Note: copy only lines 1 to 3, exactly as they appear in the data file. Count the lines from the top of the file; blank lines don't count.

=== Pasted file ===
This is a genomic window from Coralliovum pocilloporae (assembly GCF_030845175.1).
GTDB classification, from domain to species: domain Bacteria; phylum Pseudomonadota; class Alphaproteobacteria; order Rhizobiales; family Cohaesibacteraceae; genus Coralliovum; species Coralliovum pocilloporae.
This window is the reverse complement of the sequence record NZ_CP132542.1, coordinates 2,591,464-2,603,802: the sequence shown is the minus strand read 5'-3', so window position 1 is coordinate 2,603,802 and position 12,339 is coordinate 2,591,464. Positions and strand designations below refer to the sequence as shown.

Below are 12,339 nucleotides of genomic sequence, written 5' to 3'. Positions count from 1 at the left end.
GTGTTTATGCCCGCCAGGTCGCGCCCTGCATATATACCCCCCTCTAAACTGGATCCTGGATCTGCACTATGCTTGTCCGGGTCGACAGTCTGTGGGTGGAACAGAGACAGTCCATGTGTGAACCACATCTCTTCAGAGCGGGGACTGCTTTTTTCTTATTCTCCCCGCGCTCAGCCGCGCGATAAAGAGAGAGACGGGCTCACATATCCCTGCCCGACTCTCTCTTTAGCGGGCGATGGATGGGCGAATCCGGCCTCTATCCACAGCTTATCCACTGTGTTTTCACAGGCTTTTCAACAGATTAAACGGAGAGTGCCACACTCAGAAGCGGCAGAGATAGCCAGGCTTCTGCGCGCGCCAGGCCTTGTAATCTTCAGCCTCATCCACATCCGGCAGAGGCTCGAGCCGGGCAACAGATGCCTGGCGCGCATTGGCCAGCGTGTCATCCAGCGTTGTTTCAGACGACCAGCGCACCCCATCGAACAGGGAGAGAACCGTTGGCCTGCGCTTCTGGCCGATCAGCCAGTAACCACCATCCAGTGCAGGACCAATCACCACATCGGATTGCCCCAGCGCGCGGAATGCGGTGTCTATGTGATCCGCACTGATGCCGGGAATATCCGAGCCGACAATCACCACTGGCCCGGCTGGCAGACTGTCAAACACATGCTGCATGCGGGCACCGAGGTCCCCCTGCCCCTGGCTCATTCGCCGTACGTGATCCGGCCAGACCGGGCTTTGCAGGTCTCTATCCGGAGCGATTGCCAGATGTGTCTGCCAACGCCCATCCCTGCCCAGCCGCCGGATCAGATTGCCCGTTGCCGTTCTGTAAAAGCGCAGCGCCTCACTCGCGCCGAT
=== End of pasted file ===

This is a genomic window from Coralliovum pocilloporae (assembly GCF_030845175.1).
GTDB classification, from domain to species: domain Bacteria; phylum Pseudomonadota; class Alphaproteobacteria; order Rhizobiales; family Cohaesibacteraceae; genus Coralliovum; species Coralliovum pocilloporae.
This window is the reverse complement of the sequence record NZ_CP132542.1, coordinates 2,591,464-2,603,802: the sequence shown is the minus strand read 5'-3', so window position 1 is coordinate 2,603,802 and position 12,339 is coordinate 2,591,464. Positions and strand designations below refer to the sequence as shown.